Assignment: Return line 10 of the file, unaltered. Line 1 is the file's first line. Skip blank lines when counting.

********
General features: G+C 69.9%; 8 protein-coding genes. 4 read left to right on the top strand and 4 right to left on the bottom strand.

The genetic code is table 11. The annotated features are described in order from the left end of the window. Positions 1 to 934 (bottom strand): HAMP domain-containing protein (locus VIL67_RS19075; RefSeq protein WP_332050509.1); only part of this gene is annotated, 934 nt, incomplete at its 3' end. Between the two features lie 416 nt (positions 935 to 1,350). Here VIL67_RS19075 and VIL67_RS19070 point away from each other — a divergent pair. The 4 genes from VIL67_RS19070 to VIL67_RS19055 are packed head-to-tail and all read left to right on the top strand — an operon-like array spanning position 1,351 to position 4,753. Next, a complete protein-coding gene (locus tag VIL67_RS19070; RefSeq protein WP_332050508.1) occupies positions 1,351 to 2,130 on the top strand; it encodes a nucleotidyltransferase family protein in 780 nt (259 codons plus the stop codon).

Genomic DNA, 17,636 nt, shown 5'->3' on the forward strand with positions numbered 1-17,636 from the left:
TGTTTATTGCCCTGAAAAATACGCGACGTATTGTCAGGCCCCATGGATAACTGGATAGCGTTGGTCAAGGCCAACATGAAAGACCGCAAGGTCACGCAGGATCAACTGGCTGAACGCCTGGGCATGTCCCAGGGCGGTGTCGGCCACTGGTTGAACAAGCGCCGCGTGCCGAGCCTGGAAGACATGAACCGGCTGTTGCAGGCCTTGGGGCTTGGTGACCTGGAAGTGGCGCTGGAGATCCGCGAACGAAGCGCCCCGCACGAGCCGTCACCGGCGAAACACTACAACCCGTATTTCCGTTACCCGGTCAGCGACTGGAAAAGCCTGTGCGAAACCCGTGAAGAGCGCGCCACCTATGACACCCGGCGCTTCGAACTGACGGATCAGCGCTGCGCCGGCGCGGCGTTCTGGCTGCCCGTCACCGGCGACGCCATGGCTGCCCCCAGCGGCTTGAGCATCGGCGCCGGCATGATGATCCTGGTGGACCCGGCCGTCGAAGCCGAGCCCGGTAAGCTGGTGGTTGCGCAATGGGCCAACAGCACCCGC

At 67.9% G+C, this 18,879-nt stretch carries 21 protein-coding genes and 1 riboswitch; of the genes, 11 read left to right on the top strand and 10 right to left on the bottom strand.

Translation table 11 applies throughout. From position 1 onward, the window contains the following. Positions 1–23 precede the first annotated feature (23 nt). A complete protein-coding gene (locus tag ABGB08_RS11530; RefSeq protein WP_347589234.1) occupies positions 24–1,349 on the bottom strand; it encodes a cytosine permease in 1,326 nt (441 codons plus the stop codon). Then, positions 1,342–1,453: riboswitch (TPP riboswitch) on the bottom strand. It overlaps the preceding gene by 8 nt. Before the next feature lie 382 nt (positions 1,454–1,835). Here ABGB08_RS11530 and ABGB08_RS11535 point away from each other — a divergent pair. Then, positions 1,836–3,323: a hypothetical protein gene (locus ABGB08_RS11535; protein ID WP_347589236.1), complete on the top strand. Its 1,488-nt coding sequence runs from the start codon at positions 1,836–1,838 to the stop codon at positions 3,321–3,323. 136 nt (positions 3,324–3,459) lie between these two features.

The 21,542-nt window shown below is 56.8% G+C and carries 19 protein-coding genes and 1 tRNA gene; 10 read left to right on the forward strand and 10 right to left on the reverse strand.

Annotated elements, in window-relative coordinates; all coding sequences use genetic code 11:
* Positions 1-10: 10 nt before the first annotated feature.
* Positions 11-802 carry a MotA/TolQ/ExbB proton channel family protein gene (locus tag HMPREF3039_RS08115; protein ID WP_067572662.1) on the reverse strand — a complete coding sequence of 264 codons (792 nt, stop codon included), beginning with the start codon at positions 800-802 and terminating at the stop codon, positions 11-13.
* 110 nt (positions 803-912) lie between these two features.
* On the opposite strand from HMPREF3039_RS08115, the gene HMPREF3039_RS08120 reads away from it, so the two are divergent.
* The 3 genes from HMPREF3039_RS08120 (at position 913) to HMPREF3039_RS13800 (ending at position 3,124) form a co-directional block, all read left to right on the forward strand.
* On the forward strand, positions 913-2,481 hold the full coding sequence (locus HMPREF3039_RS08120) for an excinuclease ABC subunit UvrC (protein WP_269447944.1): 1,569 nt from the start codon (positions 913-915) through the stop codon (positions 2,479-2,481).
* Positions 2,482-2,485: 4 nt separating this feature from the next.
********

* Positions 11-802 carry a MotA/TolQ/ExbB proton channel family protein gene (locus tag HMPREF3039_RS08115; protein ID WP_067572662.1) on the reverse strand — a complete coding sequence of 264 codons (792 nt, stop codon included), beginning with the start codon at positions 800-802 and terminating at the stop codon, positions 11-13.